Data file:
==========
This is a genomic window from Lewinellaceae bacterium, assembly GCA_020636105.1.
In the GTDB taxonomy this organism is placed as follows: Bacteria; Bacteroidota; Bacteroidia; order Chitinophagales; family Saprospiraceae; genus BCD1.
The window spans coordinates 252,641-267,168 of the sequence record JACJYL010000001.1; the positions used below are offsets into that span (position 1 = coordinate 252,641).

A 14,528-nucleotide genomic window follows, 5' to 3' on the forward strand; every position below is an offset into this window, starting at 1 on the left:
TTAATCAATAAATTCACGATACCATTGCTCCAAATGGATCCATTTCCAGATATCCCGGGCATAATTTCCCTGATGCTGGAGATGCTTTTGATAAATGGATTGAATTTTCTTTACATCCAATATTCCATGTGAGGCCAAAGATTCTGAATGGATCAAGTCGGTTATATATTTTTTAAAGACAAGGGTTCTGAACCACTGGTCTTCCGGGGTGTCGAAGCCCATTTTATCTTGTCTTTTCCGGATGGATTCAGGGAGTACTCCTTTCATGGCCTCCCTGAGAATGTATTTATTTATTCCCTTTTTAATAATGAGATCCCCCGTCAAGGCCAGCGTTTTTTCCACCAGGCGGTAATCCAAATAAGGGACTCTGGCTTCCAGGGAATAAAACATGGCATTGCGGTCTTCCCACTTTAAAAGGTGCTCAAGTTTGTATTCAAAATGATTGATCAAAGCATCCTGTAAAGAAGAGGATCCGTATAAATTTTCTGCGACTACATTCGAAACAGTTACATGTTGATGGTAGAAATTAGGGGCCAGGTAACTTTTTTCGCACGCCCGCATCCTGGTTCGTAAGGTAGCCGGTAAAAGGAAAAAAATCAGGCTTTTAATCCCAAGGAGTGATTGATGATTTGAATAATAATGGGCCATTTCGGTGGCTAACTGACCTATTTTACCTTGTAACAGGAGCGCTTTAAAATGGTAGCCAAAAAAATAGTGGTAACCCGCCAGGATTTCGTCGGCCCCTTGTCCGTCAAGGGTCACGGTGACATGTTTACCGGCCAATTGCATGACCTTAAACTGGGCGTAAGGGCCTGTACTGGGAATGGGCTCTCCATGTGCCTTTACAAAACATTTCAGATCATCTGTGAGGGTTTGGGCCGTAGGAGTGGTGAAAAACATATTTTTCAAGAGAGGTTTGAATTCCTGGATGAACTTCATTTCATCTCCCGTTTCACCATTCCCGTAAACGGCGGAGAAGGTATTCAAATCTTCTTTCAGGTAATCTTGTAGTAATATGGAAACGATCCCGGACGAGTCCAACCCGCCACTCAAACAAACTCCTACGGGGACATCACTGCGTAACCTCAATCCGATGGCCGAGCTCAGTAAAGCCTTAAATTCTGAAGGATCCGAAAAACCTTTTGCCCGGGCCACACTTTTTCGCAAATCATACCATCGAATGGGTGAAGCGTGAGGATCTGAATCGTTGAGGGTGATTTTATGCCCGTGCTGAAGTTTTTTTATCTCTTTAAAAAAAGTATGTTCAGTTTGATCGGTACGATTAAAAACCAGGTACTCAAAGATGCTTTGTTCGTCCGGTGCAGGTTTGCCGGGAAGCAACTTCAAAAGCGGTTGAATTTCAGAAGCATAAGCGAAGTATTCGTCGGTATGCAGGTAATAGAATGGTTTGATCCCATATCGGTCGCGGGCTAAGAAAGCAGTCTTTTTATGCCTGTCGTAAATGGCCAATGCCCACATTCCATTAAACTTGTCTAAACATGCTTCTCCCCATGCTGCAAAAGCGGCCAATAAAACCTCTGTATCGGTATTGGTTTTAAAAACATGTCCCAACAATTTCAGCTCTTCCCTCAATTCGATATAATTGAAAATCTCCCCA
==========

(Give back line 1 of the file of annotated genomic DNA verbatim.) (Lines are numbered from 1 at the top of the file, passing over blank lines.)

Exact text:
This is a genomic window from Lewinellaceae bacterium, assembly GCA_020636105.1.